The very faults of the system that make it so difficult to pass truly progressive legislation (according to Andrew Weiner the other day no fewer than 217 bills have been passed by the House and quashed by the Senate in this session) and which have so quickly destroyed the promise offered by Obama’s administration would also constrain a Palin.

Now a truly charismatic and brilliant far rightist in a sufficiently catastrophic situation might conceivably gather the mass and elite support required to override the countless archaic checks and balances that are embedded in the constitution – but Palin is neither a Hitler, nor a Mussolini or even a Putin – Hell she’s barely even a Dan Quayle.

The people who really should be terrified are those living outside of the US as thanks to Bush and Obama she will have vastly increased power to bomb, invade, imprison, torture and assassinate foreigners.

23

Grimgrin 12.12.10 at 1:29 pm

Well as a foreigner I take Sarah Palin seriously for two reasons:

1) There’s a lower bar to the primaries. 18 millionor so total votes cast in the last two contested Republican presidential primaries. So all Sarah Palin needs is 9 million or so committed supporters by 2012. The bosses might be able to stop her if they turned all the rhetorical fire on her during the primary campaign. But if they do that they risk splitting the party.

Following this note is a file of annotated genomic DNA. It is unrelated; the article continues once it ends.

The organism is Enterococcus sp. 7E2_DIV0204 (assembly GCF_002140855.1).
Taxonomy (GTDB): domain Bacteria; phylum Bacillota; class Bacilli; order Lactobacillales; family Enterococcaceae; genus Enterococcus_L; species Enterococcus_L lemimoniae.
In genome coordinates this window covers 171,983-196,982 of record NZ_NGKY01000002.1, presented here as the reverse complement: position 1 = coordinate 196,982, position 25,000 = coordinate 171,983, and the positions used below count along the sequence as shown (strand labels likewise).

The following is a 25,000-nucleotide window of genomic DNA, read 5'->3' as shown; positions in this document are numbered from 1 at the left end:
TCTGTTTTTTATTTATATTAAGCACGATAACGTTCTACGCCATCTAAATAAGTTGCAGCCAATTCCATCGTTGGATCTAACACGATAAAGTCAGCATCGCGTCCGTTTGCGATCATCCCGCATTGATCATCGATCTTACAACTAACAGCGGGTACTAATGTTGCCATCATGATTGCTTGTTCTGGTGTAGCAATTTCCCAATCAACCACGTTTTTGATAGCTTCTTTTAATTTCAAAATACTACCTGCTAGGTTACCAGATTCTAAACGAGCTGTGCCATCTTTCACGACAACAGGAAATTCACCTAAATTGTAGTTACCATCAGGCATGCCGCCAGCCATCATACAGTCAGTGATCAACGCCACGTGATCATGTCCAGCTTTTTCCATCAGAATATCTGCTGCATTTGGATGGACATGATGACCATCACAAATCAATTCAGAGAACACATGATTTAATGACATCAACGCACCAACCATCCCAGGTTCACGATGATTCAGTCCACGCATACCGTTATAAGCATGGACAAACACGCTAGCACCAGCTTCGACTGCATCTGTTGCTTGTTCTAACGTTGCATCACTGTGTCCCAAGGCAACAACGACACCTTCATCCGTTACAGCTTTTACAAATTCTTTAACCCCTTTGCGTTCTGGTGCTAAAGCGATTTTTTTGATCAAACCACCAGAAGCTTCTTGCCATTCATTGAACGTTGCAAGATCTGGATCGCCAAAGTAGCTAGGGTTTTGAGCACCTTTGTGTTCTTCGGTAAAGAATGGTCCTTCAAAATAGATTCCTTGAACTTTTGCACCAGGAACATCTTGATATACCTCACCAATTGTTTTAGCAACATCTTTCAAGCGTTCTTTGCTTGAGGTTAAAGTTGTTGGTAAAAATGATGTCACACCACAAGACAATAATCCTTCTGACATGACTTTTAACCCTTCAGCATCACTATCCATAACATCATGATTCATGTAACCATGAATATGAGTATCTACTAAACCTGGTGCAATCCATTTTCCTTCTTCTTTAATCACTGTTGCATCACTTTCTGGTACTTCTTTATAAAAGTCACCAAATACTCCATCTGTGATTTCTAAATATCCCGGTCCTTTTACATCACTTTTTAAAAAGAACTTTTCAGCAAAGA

2) There’s a fairly weak field at this point. Huckabee has his murderer problem, Gingrich and Romney are both professional pols running against the mad hatrix of the Tea Party. Gingrich’s personal life and Romney’s history and term as governor of Massachusetts are both particularly vulnerable.

None of this is to say I think Palin is particularly inevitable. I just don’t see any huge obstacles in her way.

I can also see Obama administration badly bungling the general election against Palin. They seem to take it as an article of faith that the left will fall in line and vote for him, and so are free to tack as far to the right as they need to to pursue independent votes. Maybe. Again, I don’t see any of it as inevitable, but I see a way for Obama to loose in 2012, between what’s likely to be a bad economy and an enervated and divided base.

24

deliasmith 12.12.10 at 2:52 pm